Sludge Drying Beds
The use of sludge drying beds is usually limited to small to medium sized (< 5.0 MGD) plants due to land and manpower requirements. In the southern states, the abundance of warm weather, sunshine, wind and land makes drying beds a good sludge drying process for many treatment plants. In the northern states, this is not always the case. Sludge drying beds can be divided into three categories;
(1) sand drying beds,
(2) asphalt or concrete drying beds, and
(3) vacuum filter beds.
Sand drying beds consist of shallow lined concrete or earthen basins with perforated pipe installed under a 12 – 18 inch layer of gravel with an 8 – 12 inch layer or sand placed at the top. Decant tubes are located in the corners of the bed to drain any pooled water off of the sludge in the bed. Sludge is poured on the bed to a depth of around 12 inches. Water evaporates from the sludge as well as percolated down through the sand layer and is collected and removed by the perforated pipe under-drain system. When the sludge in the bed has dried to the point that it has cracked all the way down to the sand, the sludge is removed using a shovel and wheelbarrow or a small skid loader. Many older drying beds cannot be cleaned with a skid loader because the under-drains system will be crushed.
The factors that most affect the performance of sludge drying beds are:
1. Climatic Conditions. Little can be done by operators to change climatic conditions. Some sludge drying beds remain frozen throughout the winter and can only be cleared after they thaw and dry out. Rain and snow are less of a detriment to sludge drying than freezing conditions, because dry or partially dry sludge does not take up much water.
2. Depth of Sludge Pour. Sludge should not be poured much deeper than 12 inches because the drying time will increase substantially. Sludge should never be poured onto a drying bed that already contains partially dry sludge. This practice is known as “capping” and should be avoided because the lower layer of sludge will get sealed off. This lower layer becomes what is called “green sludge”, which is extremely odorous and will not dry.
3. Condition of Sand. The sand should be carefully leveled before sludge is applied to a sand drying bed in order to avoid areas that dry more slowly than the rest of the bed. Older drying beds can become compacted and the sand will not permit water to permeate. If this happens, the best cure is to remove 2 – 3 inches of sand and replace it with fresh, pre-washed sand. Some drying beds use expensive screened and pre-washed sand while others work fine with what could best be described as “arroyo sand”. The best sand has no dirt or clay in it and is free of excessive fines, which are very small particles.
4. Use of Polymers. Polymers are often used to improve the performance of sand drying beds. If used properly, polymers can cut the sludge drying time in half. This has the effect of doubling a plant’s number of drying beds.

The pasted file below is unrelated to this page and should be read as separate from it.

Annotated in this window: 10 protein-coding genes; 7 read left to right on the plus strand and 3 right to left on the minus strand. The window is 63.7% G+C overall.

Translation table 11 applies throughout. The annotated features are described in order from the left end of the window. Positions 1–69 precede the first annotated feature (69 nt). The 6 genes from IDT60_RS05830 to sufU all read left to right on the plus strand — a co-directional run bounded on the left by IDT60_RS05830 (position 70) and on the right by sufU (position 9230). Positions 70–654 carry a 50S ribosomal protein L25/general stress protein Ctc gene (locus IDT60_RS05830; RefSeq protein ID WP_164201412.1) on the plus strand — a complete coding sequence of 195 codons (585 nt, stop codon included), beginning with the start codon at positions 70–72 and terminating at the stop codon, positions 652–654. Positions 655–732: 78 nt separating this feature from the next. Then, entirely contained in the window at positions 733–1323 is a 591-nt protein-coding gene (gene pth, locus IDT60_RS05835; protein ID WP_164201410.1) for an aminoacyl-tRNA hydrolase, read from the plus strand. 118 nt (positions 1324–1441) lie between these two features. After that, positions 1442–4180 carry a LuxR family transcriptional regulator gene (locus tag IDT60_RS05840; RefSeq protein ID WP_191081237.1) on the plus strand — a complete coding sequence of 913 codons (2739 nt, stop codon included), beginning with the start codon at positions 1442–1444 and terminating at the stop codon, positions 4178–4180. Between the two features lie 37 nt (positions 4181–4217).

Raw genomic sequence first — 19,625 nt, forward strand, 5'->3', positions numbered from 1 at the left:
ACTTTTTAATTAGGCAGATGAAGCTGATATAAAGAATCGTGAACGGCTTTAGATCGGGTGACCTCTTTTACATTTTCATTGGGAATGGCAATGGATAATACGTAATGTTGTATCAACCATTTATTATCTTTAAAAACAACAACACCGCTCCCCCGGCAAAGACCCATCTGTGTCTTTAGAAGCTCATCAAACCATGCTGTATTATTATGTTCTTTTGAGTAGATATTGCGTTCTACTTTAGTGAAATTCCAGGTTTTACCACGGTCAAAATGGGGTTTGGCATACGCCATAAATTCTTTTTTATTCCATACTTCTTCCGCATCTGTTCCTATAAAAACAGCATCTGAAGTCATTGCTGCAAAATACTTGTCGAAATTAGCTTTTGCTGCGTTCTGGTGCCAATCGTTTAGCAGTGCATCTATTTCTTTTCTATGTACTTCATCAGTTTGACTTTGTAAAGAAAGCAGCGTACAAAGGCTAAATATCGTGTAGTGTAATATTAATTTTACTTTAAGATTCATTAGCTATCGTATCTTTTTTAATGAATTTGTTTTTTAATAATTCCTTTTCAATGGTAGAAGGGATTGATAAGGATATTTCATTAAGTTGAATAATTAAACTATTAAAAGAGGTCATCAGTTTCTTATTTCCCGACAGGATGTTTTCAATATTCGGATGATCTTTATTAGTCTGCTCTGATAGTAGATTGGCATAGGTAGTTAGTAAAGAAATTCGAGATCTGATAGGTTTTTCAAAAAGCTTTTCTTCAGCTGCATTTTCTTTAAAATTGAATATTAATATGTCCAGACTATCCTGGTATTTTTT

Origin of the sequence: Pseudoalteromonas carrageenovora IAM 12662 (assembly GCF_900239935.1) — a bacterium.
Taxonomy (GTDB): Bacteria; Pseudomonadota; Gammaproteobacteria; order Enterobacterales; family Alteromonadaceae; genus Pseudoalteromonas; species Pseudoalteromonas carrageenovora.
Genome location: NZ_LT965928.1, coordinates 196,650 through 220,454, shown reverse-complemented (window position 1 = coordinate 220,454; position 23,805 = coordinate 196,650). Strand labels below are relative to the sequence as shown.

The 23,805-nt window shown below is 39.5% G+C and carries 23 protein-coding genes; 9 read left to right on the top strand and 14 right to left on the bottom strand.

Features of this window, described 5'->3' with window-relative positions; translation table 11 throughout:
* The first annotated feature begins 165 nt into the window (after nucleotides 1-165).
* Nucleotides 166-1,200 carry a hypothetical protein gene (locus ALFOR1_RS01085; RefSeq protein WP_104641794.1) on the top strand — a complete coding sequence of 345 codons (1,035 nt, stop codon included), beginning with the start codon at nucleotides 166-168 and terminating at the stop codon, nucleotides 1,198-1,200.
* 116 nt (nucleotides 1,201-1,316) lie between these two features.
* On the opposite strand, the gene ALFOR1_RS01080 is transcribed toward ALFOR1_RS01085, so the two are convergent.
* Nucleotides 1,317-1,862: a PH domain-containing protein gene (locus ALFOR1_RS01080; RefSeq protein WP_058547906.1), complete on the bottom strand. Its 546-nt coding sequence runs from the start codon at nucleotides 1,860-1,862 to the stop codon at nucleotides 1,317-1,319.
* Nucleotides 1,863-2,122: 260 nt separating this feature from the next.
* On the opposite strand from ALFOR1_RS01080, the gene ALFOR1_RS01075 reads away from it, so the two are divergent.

Sand drying beds are capable of drying sludge to > 95% Total Solids, but 70 – 80% is more typical.
Asphalt drying beds are similar in construction to sand drying beds, except that instead of sand and gravel they have a hard asphalt or concrete surface. The hard surface allows the use of sludge mixing equipment to speed the drying time and skid loaders to remove the sludge when it is dried. Decant tubes are an important feature of asphalt beds because pooled water would have to evaporate (taking too much time) if it could not be decanted off. Sludge can be poured to a greater depth (18 – 30 inches) in asphalt beds because the action provided by the mixing equipment will help it dry rapidly. Mixing can be accomplished using an ordinary tractor, backhoe or dedicated sludge mixing equipment like the units manufactured by Brown Bear™ and others. Asphalt beds have proven very successful in dewatering sludge prior to composting, especially in the southern states.
Vacuum filter beds offer a relatively new method for dewatering sludge. Vacuum filter beds consist of a shallow concrete basin that has an under-drain system covered over with porous pumice bricks or stainless steel or plastic perforated panels. Sludge that has been conditioned with polymer is poured onto the bed and a vacuum pump is used to create a vacuum underneath the panels. The vacuum rapidly draws water from the sludge. Vacuum beds can dewater sludge to 15 – 30% TS in a matter of hours or sometimes days. The bed is then cleaned out using a skid loader or small backhoe fitted with a front-loading bucket. Some systems using stainless steel or plastic panels, but without a vacuum pump system, are also in operation.